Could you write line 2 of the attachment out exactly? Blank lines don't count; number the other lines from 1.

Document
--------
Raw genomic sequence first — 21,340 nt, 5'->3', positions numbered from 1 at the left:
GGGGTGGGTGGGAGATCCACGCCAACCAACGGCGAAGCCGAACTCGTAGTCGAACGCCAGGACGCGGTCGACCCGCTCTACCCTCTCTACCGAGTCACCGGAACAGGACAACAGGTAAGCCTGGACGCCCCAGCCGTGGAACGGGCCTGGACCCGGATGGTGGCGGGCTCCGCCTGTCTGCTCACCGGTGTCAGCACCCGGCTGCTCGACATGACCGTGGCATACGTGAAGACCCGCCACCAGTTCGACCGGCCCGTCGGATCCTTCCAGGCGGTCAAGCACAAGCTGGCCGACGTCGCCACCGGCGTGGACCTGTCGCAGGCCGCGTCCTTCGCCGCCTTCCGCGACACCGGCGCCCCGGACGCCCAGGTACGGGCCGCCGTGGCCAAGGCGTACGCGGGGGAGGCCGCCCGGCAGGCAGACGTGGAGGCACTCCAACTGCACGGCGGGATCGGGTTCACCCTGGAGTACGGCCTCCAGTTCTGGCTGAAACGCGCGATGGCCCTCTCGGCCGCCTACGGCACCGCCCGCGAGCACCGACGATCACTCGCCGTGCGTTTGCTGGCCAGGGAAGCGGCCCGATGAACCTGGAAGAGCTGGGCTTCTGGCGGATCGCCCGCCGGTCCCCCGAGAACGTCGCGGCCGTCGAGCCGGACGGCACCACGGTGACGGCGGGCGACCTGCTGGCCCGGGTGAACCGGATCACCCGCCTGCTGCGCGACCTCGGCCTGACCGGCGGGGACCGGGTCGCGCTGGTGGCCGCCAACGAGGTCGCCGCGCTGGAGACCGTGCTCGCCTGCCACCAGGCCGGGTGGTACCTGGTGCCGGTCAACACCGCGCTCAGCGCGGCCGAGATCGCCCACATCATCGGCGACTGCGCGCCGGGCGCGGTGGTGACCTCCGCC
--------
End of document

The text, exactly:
GGGGTGGGTGGGAGATCCACGCCAACCAACGGCGAAGCCGAACTCGTAGTCGAACGCCAGGACGCGGTCGACCCGCTCTACCCTCTCTACCGAGTCACCGGAACAGGACAACAGGTAAGCCTGGACGCCCCAGCCGTGGAACGGGCCTGGACCCGGATGGTGGCGGGCTCCGCCTGTCTGCTCACCGGTGTCAGCACCCGGCTGCTCGACATGACCGTGGCATACGTGAAGACCCGCCACCAGTTCGACCGGCCCGTCGGATCCTTCCAGGCGGTCAAGCACAAGCTGGCCGACGTCGCCACCGGCGTGGACCTGTCGCAGGCCGCGTCCTTCGCCGCCTTCCGCGACACCGGCGCCCCGGACGCCCAGGTACGGGCCGCCGTGGCCAAGGCGTACGCGGGGGAGGCCGCCCGGCAGGCAGACGTGGAGGCACTCCAACTGCACGGCGGGATCGGGTTCACCCTGGAGTACGGCCTCCAGTTCTGGCTGAAACGCGCGATGGCCCTCTCGGCCGCCTACGGCACCGCCCGCGAGCACCGACGATCACTCGCCGTGCGTTTGCTGGCCAGGGAAGCGGCCCGATGAACCTGGAAGAGCTGGGCTTCTGGCGGATCGCCCGCCGGTCCCCCGAGAACGTCGCGGCCGTCGAGCCGGACGGCACCACGGTGACGGCGGGCGACCTGCTGGCCCGGGTGAACCGGATCACCCGCCTGCTGCGCGACCTCGGCCTGACCGGCGGGGACCGGGTCGCGCTGGTGGCCGCCAACGAGGTCGCCGCGCTGGAGACCGTGCTCGCCTGCCACCAGGCCGGGTGGTACCTGGTGCCGGTCAACACCGCGCTCAGCGCGGCCGAGATCGCCCACATCATCGGCGACTGCGCGCCGGGCGCGGTGGTGACCTCCGCC